The US government may be partially shut down, but that won’t stop hundreds of volunteers dressed in Christmas hats and military uniforms from taking calls from children across the world who want to know when Santa will be coming.
The military says the NORAD Tracks Santa won’t be affected by the government shutdown because it is run by volunteers at Peterson Air Force Base in Colorado and is funded by the Department of Defence budget that was approved earlier this year.
Now in its 63rd year, the Santa tracker became a Christmas Eve tradition after a mistaken phone call to the Continental Air Defence Command in Colorado Springs, Colorado, in 1955.
CONAD, as it was known, had the serious job of monitoring a far-flung radar network for any sign of a nuclear attack on the US.
When Colonel Harry Shoup picked up the phone that day, he found himself talking not to a military general, but to a child who wanted to speak to Santa Claus.
A Colorado Springs newspaper had run an ad inviting kids to call Santa but mistakenly listed the hotline number.
Colonel Shoup figured out what had happened and played along. The tradition has since mushroomed into an elaborate operation that attracts tens of thousands of calls every year.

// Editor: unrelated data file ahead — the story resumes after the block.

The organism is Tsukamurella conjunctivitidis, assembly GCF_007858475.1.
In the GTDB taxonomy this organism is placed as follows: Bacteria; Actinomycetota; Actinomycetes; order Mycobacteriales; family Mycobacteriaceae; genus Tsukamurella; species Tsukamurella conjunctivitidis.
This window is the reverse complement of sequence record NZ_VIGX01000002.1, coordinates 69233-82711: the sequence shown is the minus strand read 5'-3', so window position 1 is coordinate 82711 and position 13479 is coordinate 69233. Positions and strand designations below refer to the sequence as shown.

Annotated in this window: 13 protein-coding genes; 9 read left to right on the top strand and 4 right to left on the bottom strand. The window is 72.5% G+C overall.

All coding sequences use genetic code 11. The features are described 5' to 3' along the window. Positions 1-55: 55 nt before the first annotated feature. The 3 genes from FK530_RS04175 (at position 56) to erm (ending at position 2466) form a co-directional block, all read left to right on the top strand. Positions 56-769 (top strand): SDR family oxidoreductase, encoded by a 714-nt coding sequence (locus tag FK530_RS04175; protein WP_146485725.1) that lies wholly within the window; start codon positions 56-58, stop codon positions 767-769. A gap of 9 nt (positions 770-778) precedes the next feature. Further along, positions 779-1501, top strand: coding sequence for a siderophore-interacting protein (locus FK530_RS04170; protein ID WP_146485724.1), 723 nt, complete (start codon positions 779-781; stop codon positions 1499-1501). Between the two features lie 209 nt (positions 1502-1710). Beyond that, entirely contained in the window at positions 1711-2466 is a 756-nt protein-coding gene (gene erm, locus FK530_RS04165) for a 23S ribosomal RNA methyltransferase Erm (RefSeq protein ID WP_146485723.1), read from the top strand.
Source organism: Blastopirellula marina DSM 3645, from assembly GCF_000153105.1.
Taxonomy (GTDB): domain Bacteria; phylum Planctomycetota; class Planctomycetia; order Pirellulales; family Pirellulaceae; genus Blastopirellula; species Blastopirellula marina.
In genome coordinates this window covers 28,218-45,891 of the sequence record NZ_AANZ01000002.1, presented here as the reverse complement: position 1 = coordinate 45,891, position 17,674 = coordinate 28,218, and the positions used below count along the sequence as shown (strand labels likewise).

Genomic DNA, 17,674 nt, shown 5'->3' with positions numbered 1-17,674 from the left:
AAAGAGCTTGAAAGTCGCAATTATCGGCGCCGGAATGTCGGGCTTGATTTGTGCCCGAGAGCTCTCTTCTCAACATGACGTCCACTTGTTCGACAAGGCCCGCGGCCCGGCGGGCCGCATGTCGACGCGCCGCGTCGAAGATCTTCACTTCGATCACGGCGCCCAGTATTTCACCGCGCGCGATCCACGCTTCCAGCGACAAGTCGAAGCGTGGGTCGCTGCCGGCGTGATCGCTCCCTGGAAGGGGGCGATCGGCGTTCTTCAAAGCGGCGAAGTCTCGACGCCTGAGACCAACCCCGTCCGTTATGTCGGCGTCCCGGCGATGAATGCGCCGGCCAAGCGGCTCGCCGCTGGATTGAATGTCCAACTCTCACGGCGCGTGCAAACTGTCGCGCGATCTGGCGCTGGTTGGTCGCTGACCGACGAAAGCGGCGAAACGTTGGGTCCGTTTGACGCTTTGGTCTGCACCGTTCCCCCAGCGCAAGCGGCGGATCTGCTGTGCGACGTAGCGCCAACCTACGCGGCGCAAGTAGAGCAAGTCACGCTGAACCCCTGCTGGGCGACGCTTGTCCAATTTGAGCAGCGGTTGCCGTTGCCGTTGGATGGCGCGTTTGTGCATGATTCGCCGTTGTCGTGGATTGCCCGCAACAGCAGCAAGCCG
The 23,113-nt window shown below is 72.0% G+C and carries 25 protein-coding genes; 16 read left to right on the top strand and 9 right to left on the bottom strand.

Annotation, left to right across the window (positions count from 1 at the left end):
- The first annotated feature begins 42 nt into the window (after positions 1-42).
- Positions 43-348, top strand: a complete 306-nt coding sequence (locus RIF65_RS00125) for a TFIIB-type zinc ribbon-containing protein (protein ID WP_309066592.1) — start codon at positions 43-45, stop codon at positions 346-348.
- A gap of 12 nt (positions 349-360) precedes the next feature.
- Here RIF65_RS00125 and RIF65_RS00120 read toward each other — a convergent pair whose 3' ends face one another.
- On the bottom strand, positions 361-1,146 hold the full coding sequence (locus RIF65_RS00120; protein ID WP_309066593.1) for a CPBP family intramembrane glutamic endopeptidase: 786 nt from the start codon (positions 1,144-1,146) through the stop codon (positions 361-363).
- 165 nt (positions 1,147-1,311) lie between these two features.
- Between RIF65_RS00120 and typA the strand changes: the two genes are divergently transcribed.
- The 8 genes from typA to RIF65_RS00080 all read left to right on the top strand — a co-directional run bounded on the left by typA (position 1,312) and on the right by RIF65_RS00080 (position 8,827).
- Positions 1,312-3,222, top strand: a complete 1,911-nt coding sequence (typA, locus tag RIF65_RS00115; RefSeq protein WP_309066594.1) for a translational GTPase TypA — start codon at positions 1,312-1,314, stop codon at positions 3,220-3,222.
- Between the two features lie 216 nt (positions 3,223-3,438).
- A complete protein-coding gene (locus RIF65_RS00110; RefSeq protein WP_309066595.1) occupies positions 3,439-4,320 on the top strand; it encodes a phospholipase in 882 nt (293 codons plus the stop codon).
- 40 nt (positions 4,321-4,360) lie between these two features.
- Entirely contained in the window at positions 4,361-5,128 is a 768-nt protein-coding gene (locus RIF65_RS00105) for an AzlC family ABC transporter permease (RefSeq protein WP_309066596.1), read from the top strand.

For the 1500 civilian and military volunteers who will answer the phones for kids calling 1-877-HI-NORAD, it infuses the holiday with childlike wonder.
“They’re all really sweet, small voices,” said Madison Hill, a volunteer who helped answer the phones in two previous years.
The North American Aerospace Defence Command – a joint US-Canadian operation based in Colorado Springs, Colorado, that protects the skies over both countries – has taken over the Santa tracker since the tradition started.
The military command centre embraced and expanded the Santa-tracking mission and has been rewarded with a bounty of goodwill and good publicity.
In the event of a government shutdown, NORAD will continue with its 63-year tradition of NORAD Tracks Santa on Dec. 24. Military personnel who conduct NORAD Tracks Santa are supported by approximately 1,500 volunteers who make the program possible each and every year. pic.twitter.com/fY0oyjrdDc
— NORAD & USNORTHCOM (@Norad_Northcom) December 21, 2018
Last year, NORAD Tracks Santa drew 126,000 phone calls, 18 million website hits, 1.8 million followers on Facebook and 179,000 more on Twitter.
It takes 160 phones to handle the calls that pour in. New volunteers get a playbook that briefs them on the questions kids might ask. Big screens on the walls show a Santa icon making blistering progress around the globe. US and Canadian officers do live TV interviews from the phone rooms.
“It really gets you into the Christmas spirit,” said Hill, a student at Mississippi State University who got involved through Air Force family members stationed in Colorado Springs.
One year, she took a call from a boy who began reading a very long Christmas list. “I remember having to cut him off after the 10th present or so,” she said, explaining to him that she had to take calls from other children.
Sometimes the volunteers have to handle the unexpected. In 2012, a child from Newtown, Connecticut, asked if Santa could bring extra toys for families who had lost children in the mass shooting that year at Sandy Hook Elementary.